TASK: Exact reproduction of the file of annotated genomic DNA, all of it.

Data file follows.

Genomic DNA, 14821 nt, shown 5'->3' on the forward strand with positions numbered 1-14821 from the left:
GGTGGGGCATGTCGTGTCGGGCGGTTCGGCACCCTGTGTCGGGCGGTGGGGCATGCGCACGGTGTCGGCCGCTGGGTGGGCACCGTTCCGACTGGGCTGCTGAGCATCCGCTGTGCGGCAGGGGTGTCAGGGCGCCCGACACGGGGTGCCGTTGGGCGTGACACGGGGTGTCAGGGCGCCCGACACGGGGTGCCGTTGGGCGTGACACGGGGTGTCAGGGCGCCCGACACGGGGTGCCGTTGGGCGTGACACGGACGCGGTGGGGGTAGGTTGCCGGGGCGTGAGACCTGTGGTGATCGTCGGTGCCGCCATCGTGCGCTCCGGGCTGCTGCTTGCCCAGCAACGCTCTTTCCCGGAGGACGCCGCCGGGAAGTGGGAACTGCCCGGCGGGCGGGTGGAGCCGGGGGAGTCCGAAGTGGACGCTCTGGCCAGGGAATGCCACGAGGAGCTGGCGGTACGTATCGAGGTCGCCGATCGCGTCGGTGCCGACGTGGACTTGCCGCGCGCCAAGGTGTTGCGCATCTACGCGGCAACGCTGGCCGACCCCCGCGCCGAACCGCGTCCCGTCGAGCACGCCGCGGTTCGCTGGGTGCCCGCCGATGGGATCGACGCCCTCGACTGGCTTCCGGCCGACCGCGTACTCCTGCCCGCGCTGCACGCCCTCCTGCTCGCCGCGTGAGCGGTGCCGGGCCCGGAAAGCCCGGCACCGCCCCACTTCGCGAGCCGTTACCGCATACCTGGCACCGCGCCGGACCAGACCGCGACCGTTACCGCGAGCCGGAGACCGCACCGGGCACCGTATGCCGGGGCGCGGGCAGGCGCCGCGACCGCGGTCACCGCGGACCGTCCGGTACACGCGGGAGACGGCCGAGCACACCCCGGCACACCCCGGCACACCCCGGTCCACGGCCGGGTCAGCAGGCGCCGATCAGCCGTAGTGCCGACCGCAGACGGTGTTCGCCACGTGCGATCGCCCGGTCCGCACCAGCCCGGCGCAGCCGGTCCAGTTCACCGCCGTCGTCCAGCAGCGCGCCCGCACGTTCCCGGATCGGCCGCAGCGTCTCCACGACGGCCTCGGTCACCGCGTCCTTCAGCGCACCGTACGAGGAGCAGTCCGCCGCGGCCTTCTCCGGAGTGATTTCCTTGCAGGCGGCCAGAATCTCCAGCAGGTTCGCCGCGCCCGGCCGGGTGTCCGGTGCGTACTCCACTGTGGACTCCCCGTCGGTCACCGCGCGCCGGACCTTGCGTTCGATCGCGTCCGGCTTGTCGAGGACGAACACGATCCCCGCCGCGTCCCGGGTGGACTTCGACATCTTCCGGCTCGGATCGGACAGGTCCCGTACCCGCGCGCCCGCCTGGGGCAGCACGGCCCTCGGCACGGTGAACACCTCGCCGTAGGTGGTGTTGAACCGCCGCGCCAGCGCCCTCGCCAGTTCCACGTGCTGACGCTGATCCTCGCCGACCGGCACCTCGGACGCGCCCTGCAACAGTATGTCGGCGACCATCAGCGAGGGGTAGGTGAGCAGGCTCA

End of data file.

Genomic DNA, 14821 nt, shown 5'->3' on the forward strand with positions numbered 1-14821 from the left:
GGTGGGGCATGTCGTGTCGGGCGGTTCGGCACCCTGTGTCGGGCGGTGGGGCATGCGCACGGTGTCGGCCGCTGGGTGGGCACCGTTCCGACTGGGCTGCTGAGCATCCGCTGTGCGGCAGGGGTGTCAGGGCGCCCGACACGGGGTGCCGTTGGGCGTGACACGGGGTGTCAGGGCGCCCGACACGGGGTGCCGTTGGGCGTGACACGGGGTGTCAGGGCGCCCGACACGGGGTGCCGTTGGGCGTGACACGGACGCGGTGGGGGTAGGTTGCCGGGGCGTGAGACCTGTGGTGATCGTCGGTGCCGCCATCGTGCGCTCCGGGCTGCTGCTTGCCCAGCAACGCTCTTTCCCGGAGGACGCCGCCGGGAAGTGGGAACTGCCCGGCGGGCGGGTGGAGCCGGGGGAGTCCGAAGTGGACGCTCTGGCCAGGGAATGCCACGAGGAGCTGGCGGTACGTATCGAGGTCGCCGATCGCGTCGGTGCCGACGTGGACTTGCCGCGCGCCAAGGTGTTGCGCATCTACGCGGCAACGCTGGCCGACCCCCGCGCCGAACCGCGTCCCGTCGAGCACGCCGCGGTTCGCTGGGTGCCCGCCGATGGGATCGACGCCCTCGACTGGCTTCCGGCCGACCGCGTACTCCTGCCCGCGCTGCACGCCCTCCTGCTCGCCGCGTGAGCGGTGCCGGGCCCGGAAAGCCCGGCACCGCCCCACTTCGCGAGCCGTTACCGCATACCTGGCACCGCGCCGGACCAGACCGCGACCGTTACCGCGAGCCGGAGACCGCACCGGGCACCGTATGCCGGGGCGCGGGCAGGCGCCGCGACCGCGGTCACCGCGGACCGTCCGGTACACGCGGGAGACGGCCGAGCACACCCCGGCACACCCCGGCACACCCCGGTCCACGGCCGGGTCAGCAGGCGCCGATCAGCCGTAGTGCCGACCGCAGACGGTGTTCGCCACGTGCGATCGCCCGGTCCGCACCAGCCCGGCGCAGCCGGTCCAGTTCACCGCCGTCGTCCAGCAGCGCGCCCGCACGTTCCCGGATCGGCCGCAGCGTCTCCACGACGGCCTCGGTCACCGCGTCCTTCAGCGCACCGTACGAGGAGCAGTCCGCCGCGGCCTTCTCCGGAGTGATTTCCTTGCAGGCGGCCAGAATCTCCAGCAGGTTCGCCGCGCCCGGCCGGGTGTCCGGTGCGTACTCCACTGTGGACTCCCCGTCGGTCACCGCGCGCCGGACCTTGCGTTCGATCGCGTCCGGCTTGTCGAGGACGAACACGATCCCCGCCGCGTCCCGGGTGGACTTCGACATCTTCCGGCTCGGATCGGACAGGTCCCGTACCCGCGCGCCCGCCTGGGGCAGCACGGCCCTCGGCACGGTGAACACCTCGCCGTAGGTGGTGTTGAACCGCCGCGCCAGCGCCCTCGCCAGTTCCACGTGCTGACGCTGATCCTCGCCGACCGGCACCTCGGACGCGCCCTGCAACAGTATGTCGGCGACCATCAGCGAGGGGTAGGTGAGCAGGCTCA